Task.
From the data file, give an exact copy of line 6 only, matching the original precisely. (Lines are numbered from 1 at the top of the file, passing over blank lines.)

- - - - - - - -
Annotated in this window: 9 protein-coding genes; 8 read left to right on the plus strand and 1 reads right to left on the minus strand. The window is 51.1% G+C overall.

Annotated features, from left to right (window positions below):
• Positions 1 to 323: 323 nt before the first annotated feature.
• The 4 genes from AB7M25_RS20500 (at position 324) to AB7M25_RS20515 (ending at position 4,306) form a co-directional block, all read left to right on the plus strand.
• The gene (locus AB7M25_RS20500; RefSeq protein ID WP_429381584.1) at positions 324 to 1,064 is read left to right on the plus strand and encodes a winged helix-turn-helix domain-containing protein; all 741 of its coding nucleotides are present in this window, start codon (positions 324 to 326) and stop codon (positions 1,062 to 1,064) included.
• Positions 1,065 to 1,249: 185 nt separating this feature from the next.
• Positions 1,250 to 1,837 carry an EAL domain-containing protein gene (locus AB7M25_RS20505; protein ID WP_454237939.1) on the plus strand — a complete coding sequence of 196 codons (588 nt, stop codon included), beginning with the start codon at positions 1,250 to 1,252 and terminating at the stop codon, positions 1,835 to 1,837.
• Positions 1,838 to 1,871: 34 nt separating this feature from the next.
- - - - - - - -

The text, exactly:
• Positions 1,065 to 1,249: 185 nt separating this feature from the next.